Getting into arguments with people on the internet about who the homeless are, why they became homeless, and what we need to do about the problem

 

Got sucked into this long — and futile — argument about “the homeless” on this Facebook group page. The general attitude of the people in the group is that “99% of the homeless are drug addicts, alcoholics, or mental cases.” Which is far from the truth. I’ll point out the LARGE number of homeless college students among the homeless ranks. Or that the elderly are the fastest growing segment of the homeless population — mostly people on fixed incomes who were priced out of their rentals, but otherwise completely normal people. To give but two obvious examples of the kind of homeless that don’t conform to their stereotype.. But it just goes in one ear and out the other. They have their preconceptions about the homeless based entirely from the fuck-ups they see flopped out on our city sidewalks. Who I point out (again and again) actually make up a small percentage of the overall homeless population. And that they’re completely unaware of all the normal-looking and normal-acting homeless — who they would walk right by and never guess they were homeless, because they don’t conform to their stereotypical view of the homeless. But again it goes in one ear and out the other.

I point out that since 1970 here in California, the population has been growing at virtually twice the rate that we’ve been producing new housing. And that the homeless issue is primarily a “housing” issue and not a “behavioral” issue. But again, they can’t see the connection — the OBVIOUS connection — between our shortage of housing, and an ever-growing number of people who are without housing (PS: uh duh).

Their solution to the homeless problem — endlessly repeated — is that the homeless should just move somewhere else, they should just pack up and go away. . . If only the homeless problem were that simple — we could solve it tomorrow. I point out the many reasons that many homeless are unable to just pack and move to another state. But again, in one ear and out the other.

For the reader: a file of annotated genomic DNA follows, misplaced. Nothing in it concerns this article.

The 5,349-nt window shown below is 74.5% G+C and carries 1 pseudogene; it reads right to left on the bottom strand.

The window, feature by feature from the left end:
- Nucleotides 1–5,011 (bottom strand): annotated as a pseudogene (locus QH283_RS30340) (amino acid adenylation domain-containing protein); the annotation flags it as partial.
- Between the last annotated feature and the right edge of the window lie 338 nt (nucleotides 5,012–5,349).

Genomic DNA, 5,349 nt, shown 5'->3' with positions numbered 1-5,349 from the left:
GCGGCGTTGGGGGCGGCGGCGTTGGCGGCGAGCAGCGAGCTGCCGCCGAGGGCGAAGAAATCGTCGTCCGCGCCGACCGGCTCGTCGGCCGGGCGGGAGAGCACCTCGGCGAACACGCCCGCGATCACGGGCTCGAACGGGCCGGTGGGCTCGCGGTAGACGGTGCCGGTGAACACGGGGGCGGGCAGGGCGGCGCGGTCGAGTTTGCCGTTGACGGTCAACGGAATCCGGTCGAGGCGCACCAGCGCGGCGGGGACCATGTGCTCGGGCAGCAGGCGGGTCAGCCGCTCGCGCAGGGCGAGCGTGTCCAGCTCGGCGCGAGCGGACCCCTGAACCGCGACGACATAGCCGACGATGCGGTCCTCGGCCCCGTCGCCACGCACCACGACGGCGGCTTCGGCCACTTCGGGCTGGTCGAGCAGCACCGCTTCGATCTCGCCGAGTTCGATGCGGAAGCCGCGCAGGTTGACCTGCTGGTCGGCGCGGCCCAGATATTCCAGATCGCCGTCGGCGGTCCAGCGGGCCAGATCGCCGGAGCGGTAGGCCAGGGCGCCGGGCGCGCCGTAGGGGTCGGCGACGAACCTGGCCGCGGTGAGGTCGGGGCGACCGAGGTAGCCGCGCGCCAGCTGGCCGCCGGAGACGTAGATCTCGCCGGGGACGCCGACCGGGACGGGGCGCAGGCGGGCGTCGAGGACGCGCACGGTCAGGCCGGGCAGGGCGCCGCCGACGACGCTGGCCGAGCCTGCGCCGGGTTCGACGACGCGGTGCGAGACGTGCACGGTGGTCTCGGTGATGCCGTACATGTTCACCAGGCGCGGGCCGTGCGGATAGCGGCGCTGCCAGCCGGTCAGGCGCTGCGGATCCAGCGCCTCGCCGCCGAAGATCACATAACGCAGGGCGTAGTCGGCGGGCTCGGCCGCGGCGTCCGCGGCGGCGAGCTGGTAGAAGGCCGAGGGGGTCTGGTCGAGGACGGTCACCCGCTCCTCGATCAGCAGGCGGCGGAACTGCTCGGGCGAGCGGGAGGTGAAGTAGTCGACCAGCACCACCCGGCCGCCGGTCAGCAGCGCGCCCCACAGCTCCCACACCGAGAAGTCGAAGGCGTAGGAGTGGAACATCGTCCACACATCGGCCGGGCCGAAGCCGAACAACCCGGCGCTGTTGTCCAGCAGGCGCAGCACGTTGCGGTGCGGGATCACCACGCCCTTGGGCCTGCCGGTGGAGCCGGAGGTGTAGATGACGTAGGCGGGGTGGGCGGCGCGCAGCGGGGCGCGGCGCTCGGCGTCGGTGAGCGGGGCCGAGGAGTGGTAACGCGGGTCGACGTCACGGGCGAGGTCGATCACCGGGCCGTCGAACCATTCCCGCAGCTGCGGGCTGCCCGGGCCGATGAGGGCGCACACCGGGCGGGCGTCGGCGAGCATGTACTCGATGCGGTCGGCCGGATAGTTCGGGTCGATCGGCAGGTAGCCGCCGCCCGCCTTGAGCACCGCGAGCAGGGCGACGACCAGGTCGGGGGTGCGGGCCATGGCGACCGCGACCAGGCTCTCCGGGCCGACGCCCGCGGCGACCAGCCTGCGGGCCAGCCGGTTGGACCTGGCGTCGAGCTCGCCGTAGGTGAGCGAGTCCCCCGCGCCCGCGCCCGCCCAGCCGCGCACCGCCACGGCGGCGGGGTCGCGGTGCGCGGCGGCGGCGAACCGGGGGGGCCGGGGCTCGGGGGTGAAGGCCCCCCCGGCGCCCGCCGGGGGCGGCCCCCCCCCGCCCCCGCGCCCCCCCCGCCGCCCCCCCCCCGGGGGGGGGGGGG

The funniest thing — they all profess to know so much about who the homeless are and how they became homeless. Even as most of them don’t seem to have ever known a single homeless person personally. I point out that I’ve been homeless off and on for 15 years since 1976. And have spent over 40 years deeply connected to the homeless/street scene — documenting their lives in my art and writing. And have known THOUSANDS of homeless people over the years — many of them intimately. But the idea that I might actually know a little more about the subject than them, is — needless to say — hard for them to fathom.

They’re concluded that I’m a “troll.” Among many, many other unflattering descriptions of my personage. Ha ha.

It’s a pretty conservative group. They’re fans of the Armstrong & Getty radio show (I’m a fan myself). And they’re sort of an over-reaction to the liberal idea that the homeless are all a bunch of innocent victims who deserve endless compassion and endless social services. They believe it’s all the homeless’s fault for being homeless because they’re all worthless bums who deserve a kick in the ass before they’re run out of town. That bit.
 
 I’m not sure which attitude is worse. Demonizing the homeless or idealizing the homeless. But it’s probably getting more and more prevalent. People being sick of the homeless and just wanting them to go away.
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The “behavioral” aspect is one of the most misunderstood aspects of the homeless issue. Is there a higher rate of mental illness and substance abuse in the homeless population than in the general population? Almost certainly (though it’s worth noting that a lot of the substance abuse isn’t the cause of them being homeless, but the result of being homeless — an attempt to self-medicate themselves from the miseries of homelessness).

Generally speaking, the homeless are weaker, slower, than the general population in most ways. They’re older, poorer, less educated, less competent, from more unstable backgrounds, more mentally and physically disabled, than the general population. But it’s like the game of Musical Chairs we used to play as kids. Where we had 5 kids competing for 4 chairs. With the slowest kid ending up chairless. But their slowness — they’re behavior — wasn’t the primary reason they ended up chairless. The primary reason was the 5-kids-to-4-chairs ratio.

Same too with our homeless crisis. Too many people, not enough housing. With the slower people ending up houseless.

And now what we desperately need to do is start building new housing as fast as we can. If we want to even slow down — let alone solve — our homeless crisis.

The last time I slept in a bed